ESM3: Simulating 500 million years of evolution with a language model


More than 3.5 billion years ago, life on Earth emerged from chemical reactions. Nature invented RNA, proteins, and DNA, the core molecules of life, and created the ribosome, a molecular factory that builds proteins from instructions in the genome. 

Proteins are wondrous dynamic molecules with incredible functions—from molecular engines that power motion, to photosynthetic machines that capture light and convert it to energy, scaffolding that builds the internal skeletons of cells, complex sensors that interact with the environment, and information processing systems that run the programs and operating system of life. Proteins underlie disease and health, and many life-saving medicines are proteins.

Biology is the most advanced technology that has ever been created, far beyond anything that people have engineered. The ribosome is programmable—it takes the codes of proteins in the form of RNA and builds them up from scratch—fabrication at the atomic scale. Every cell in every organism on earth has thousands to millions of these molecular factories. But even the most sophisticated computational tools created to date barely scratch the surface: biology is written in a language we don’t yet understand.

If we could learn to read and write in the code of life it would make biology programmable. Trial and error would be replaced by logic, and painstaking experiments by simulation.

As we introduce ourselves as a new company, we’re excited to present ESM3—a frontier language model for the life sciences that advances our ability to program and create with the code of life. ESM3 takes a step towards the future where AI is a tool to engineer biology from first principles in the same way we engineer structures, machines and microchips, and write computer programs.

In a new preprint (currently in preview, pending submission to bioRxiv) we describe the generation of a new green fluorescent protein (GFP). Fluorescent proteins are responsible for the glowing colors of jellyfish and corals, and are important tools in modern biotechnology. esmGFP, our new protein, has a sequence that is only 58% similar to the closest known fluorescent protein. From the rate of diversification of GFPs found in nature, we estimate that this generation of a new fluorescent protein is equivalent to simulating over 500 million years of evolution.

The power and potential of these new technologies call for a commitment to principles of responsible development, including transparency and accountability from the start. To that end, drawing on our experience as scientists and researchers, we have crafted a responsible development framework that will guide our progress.

ESM3: A frontier language model for biology

Today we are sharing ESM3, the first generative model for biology that simultaneously reasons over the sequence, structure, and function of proteins.

ESM3 is trained across the natural diversity of the Earth—billions of proteins, from the Amazon rainforest, to the depths of the oceans, extreme environments like hydrothermal vents, and the microbes in a handful of soil.

Trained on one of the highest throughput GPU clusters in the world today, ESM3 is a frontier generative model for biology created at the leading edge of parameters, computational power, and data. We believe that ESM3 is the most compute ever applied to training a biological model, trained with over 1x1024 FLOPS and 98B parameters.

Across AI we see the power of scaling. As model scale increases in parameters, data, and compute, larger models gain new emergent capabilities that smaller models lack. In many different domains generalist models trained on diverse data are outperforming specialist models. The incredible pace of new AI advances is being driven by increasingly large models, increasingly large datasets, and increasing computational power.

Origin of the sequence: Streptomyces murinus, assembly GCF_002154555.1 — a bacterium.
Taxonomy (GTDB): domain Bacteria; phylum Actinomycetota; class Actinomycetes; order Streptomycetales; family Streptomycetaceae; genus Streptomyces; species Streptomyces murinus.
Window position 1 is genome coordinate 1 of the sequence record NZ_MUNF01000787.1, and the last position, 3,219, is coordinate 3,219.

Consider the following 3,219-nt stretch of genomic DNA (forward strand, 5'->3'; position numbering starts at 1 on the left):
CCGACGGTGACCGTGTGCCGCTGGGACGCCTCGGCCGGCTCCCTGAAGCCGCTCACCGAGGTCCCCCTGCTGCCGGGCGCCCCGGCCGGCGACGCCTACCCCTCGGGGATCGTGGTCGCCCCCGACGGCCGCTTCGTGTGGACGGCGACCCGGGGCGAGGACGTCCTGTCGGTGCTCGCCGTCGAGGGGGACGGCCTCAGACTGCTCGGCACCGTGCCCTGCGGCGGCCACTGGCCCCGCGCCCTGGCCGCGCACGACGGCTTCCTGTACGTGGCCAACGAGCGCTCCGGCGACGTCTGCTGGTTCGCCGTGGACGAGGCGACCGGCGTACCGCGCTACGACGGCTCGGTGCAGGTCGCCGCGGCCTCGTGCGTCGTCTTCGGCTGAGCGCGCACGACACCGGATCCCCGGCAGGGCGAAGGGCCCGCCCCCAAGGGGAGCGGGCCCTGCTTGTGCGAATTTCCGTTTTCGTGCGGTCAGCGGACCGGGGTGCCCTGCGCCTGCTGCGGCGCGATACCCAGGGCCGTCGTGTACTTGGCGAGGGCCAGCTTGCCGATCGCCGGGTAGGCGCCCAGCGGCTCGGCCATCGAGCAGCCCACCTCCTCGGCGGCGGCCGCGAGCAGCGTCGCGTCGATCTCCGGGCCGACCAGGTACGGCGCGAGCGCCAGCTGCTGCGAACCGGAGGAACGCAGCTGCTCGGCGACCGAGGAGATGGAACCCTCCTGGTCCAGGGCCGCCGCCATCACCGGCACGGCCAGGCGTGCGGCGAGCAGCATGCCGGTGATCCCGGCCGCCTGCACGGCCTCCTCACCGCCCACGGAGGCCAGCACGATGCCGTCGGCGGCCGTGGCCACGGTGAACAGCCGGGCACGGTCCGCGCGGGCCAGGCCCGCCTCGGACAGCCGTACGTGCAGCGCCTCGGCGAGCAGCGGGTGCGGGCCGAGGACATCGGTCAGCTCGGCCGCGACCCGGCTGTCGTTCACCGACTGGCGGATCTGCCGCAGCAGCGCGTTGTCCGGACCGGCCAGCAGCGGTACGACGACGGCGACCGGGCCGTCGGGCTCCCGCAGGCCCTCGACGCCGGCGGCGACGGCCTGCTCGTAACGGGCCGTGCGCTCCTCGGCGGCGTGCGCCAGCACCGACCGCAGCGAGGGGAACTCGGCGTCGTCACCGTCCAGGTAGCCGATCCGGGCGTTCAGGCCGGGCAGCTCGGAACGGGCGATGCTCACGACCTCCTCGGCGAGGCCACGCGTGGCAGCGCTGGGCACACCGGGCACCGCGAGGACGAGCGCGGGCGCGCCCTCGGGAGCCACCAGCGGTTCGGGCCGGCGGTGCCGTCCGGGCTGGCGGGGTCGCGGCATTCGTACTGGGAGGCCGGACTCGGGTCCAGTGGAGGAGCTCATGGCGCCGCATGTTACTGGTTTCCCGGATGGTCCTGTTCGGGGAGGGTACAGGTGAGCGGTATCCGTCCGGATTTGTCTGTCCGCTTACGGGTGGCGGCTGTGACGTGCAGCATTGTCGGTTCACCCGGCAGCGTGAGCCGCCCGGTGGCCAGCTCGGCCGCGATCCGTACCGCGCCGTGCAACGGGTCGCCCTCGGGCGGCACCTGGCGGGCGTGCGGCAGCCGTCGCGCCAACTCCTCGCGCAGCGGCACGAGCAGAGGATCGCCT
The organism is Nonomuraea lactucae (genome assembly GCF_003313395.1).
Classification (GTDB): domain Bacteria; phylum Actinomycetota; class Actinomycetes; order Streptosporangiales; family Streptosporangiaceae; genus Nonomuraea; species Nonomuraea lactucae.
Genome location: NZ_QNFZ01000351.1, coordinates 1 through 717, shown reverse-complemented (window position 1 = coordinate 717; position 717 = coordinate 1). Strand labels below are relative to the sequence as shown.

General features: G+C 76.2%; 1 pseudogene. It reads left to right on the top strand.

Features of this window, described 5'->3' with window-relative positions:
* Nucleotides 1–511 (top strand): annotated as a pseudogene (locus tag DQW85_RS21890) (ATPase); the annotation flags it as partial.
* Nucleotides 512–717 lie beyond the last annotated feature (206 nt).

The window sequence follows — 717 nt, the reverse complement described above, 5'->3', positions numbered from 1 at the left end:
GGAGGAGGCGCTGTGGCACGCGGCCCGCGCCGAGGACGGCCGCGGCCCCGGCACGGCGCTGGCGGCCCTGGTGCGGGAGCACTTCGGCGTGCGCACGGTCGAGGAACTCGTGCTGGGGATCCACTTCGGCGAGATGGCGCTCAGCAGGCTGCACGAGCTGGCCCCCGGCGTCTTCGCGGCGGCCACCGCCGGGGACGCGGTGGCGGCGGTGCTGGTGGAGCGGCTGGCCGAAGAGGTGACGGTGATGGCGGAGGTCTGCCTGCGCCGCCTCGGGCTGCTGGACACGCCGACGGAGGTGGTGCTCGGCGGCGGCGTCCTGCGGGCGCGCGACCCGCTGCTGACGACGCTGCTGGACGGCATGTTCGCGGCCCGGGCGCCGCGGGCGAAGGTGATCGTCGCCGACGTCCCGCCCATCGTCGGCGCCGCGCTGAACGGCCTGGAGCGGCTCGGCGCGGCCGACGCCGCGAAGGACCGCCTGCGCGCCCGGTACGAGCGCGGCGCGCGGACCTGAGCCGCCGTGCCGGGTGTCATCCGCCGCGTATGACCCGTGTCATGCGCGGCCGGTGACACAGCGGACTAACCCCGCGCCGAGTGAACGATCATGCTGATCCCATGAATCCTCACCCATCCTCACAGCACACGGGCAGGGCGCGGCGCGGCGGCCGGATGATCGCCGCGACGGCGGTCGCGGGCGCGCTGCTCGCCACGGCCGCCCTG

The same patterns hold true in biology. In research over the last five years, the ESM team has explored scaling in biology. We find that as language models scale they develop an understanding of the underlying principles of biology, and discover biological structure and function.

ESM3 represents a milestone model in the ESM family—the first created by our team at EvolutionaryScale, an order of magnitude larger than our previous model ESM2, and natively multimodal and generative.

Reasoning over the sequence, structure, and function of proteins. Language models operate over discrete units, or tokens. To create one that can reason over three of the fundamental biological properties of proteins—sequence, structure, and function—we had to transform three dimensional structure and function into discrete alphabets, and construct a way to write every three dimensional structure as a sequence of letters. This allows ESM3 to be trained at scale, unlocking emergent generative capabilities. ESM3’s vocabulary bridges sequence, structure, and function all within the same language model.

ESM3 is trained with a simple objective. For each protein, its sequence, structure, and function are extracted, tokenized, and partially masked. ESM3’s task is to predict the masked positions using the masked language modeling objective inspired by natural language processing models. In order to accomplish this task, ESM3 must learn a deep understanding of the connection between sequence, structure, and function across evolutionary-scale data. When scaled across billions of proteins and billions of parameters, ESM3 learns to simulate evolution.

Given the limited volume of experimentally determined structure and function annotations, we augment ESM3’s multimodal training dataset with hundreds of millions of synthetic data points, including predicted structures and functions for diverse sequences.

ESM3 is a multi-track transformer that jointly reasons over protein sequence, structure, and function.

Programming biology. ESM3 is a generative model, and makes biology programmable. It can follow prompts to generate new proteins. Scientists can interact with ESM3, guiding it to create for a myriad of applications such as for medicine, biology research, and clean energy.